The Talos Principle: A Placeholder POV

Always jam tomorrow, never jam today

The embargo for talking about The Talos Principle is over but I’m still pondering my way through a few of its more obscure puzzles. Consider this, then, a kind of placeholder for our review. A placeholder that tells you that so far (about three quarters of the way through?) it’s been a really good experience. One of the standout games I’ve played in 2014.

The premise will be familiar if you’ve played Portal. You’ve got a number of worlds, each split into discrete maze-like puzzle areas. The idea is to collect a tetromino piece from each area by successfully navigating the puzzle space to unlock and reach it. The tetrominos are then used to open up more areas. At your disposal are redirectable laser beams (red and blue flavours), blocks, pressure plates, signal jammers and so on. Each little area is short enough to be memorable and by memorable I mean I could remember the layout and toolset for them well enough that while on the tube I could draw a diagram and finally find the solution to one which had been bugging me for ages.

As you progress you encounter computer terminals and a disembodied voice which encourage you to consider the nature of the reality in which the game takes place as well as wider existential questions. There are a lot of scraps of related texts from archives you can pick through as well as audio logs and QR codes spattered across the walls which offer snippets from previous travelers. Don’t worry, you won’t need to faff with a QR code reader or anything – that’s all taken care of in-game.

It’s an earnest endeavour and I’d say the philosophical side of things won’t be to everyone’s taste, but the puzzles have been great so far. There have been a few dips in difficulty now I’m so far in, but it’s generally very satisfying and neat with some real “I am so proud of myself for solving this one, lift the damn embargo so everyone can marvel at my genius” moments.

I’ll have further wordage, opinionage and screenshottage for y’all soon, before its release on the 11th


  1. Doomsayer says:

    There’s a demo. It’s a good demo. And a minigame thing that’s a quick bit of fun.

  2. Chuckleluck says:

    Can’t stop thinking about Skyrim.

  3. Faxanadu says:

    35 €. That’s a lot, usually puzzle games aren’t that expansive. (No pun intended.) But I really like the look of this. 1st person puzzles are just fun. I feel the point-and-click is just so far beyond me. I don’t want to feel like I’m flipping through the pages of a book.

    Any other 1st person puzzle/adventure games that are great?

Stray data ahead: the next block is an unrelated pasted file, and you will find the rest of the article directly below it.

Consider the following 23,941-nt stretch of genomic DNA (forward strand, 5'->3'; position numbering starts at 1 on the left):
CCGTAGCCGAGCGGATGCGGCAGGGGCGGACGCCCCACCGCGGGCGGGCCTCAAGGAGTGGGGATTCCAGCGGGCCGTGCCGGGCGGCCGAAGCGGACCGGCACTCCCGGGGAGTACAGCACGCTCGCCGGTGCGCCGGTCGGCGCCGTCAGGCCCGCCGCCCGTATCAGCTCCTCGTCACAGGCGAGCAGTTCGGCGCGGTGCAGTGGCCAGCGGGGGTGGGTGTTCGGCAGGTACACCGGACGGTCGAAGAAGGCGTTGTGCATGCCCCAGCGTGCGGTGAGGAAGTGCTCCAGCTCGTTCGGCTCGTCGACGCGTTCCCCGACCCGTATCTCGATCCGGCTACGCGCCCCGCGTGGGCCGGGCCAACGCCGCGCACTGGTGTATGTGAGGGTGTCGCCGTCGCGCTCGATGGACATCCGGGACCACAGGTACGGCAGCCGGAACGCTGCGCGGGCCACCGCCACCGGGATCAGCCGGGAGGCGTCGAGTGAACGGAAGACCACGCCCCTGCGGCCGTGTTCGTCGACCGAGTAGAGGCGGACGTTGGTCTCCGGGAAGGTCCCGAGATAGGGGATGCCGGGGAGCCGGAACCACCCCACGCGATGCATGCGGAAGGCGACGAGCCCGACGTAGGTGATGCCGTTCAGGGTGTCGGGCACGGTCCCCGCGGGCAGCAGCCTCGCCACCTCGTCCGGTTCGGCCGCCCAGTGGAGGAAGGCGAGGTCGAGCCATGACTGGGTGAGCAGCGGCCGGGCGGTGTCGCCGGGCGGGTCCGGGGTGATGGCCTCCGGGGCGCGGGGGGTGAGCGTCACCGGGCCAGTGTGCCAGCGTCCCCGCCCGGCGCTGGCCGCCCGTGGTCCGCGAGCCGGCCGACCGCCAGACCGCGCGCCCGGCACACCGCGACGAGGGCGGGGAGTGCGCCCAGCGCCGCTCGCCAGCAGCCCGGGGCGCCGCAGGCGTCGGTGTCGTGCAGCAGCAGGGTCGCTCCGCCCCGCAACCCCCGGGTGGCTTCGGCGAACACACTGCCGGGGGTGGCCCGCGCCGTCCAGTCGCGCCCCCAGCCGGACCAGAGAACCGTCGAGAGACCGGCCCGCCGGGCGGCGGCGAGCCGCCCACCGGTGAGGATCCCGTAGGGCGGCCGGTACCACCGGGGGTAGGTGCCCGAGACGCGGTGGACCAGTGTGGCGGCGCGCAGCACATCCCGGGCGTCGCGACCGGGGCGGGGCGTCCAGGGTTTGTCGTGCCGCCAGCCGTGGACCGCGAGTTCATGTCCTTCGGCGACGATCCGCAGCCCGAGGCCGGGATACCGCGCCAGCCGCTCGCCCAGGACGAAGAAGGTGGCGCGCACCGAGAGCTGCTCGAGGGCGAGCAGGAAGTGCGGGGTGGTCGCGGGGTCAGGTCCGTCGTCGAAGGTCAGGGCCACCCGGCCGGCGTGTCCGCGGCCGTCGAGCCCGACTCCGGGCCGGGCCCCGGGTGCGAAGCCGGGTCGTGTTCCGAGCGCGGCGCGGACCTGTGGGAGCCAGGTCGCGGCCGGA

I remember reading on RPS about one in a really bright colourful lush island, but can’t remember what it was.

    • bravekarma says:

      The Witness by Jon Blow?

    • JakeOfRavenclaw says:

      You might be thinking of The Witness, which is out next year. This gameplay vid just came out: link to

      As far as other first-person puzzlers go, I really loved Antichamber.

      • Faxanadu says:

        Yeah, that was it. Sheesh, next year? Man RPS covers things too soon. :) Thanks for the reminder though. (It looks so bright *drool* I just wanna eat that scenery. Always loved open world, combine that with some adventure and puzzles and you got yourself something goooooooooood.)

      • The First Door says:

        I really loved the first half of Antichamber… but then it just sort of tailed off. I felt very let down by the ending, to be honest.

        A slightly older first-person puzzle game which I remember being fun was The Ball. It used to have some Portal crossover levels too, which were a good giggle!

    • bill says:

      I got Magrunner free off GOG, and I was surprised to find that I really enjoyed it.

      It’s VERY VERY VERY portal, but of course not quite in the same league. But It definitely gave the same vibe and while the magnetism mechanic isn’t quite as immediately awesome as Portals, some of the puzzles are pretty cool and it’s very satisfying when you figure them out.

      Well worth grabbing in a sale.

  4. Lars Westergren says:

    I relly enjoyed the demo. Reminiscent of Portal sure, but there aren’t many games like that. And tantalizing snippets of plot too.

    • VelvetFistIronGlove says:

      I am reminded both of Portal and The Infinite Ocean, a point and click game also by Jonas Kyratzes (one of the writers on The Talos Principle) and dealing with similar philosophical ideas from what I can tell.

  5. LionsPhil says:

    Well, the demo’s got me feeling stupid before it’s over. It’s a puzzle game alright!

  6. fish99 says:

    Someone needs to remake The Tower of Babel.

    • Caiman says:

      I don’t swear very often, but HECK YEAH!

      Vies with Chaos: Battle of the Wizards for my favourite game ever, and certainly my favourite puzzle game. I created so many devious towers to share with friends.

      As for The Talos Principle, I got stuck on the second puzzle in the demo; I don’t know if this one is for me!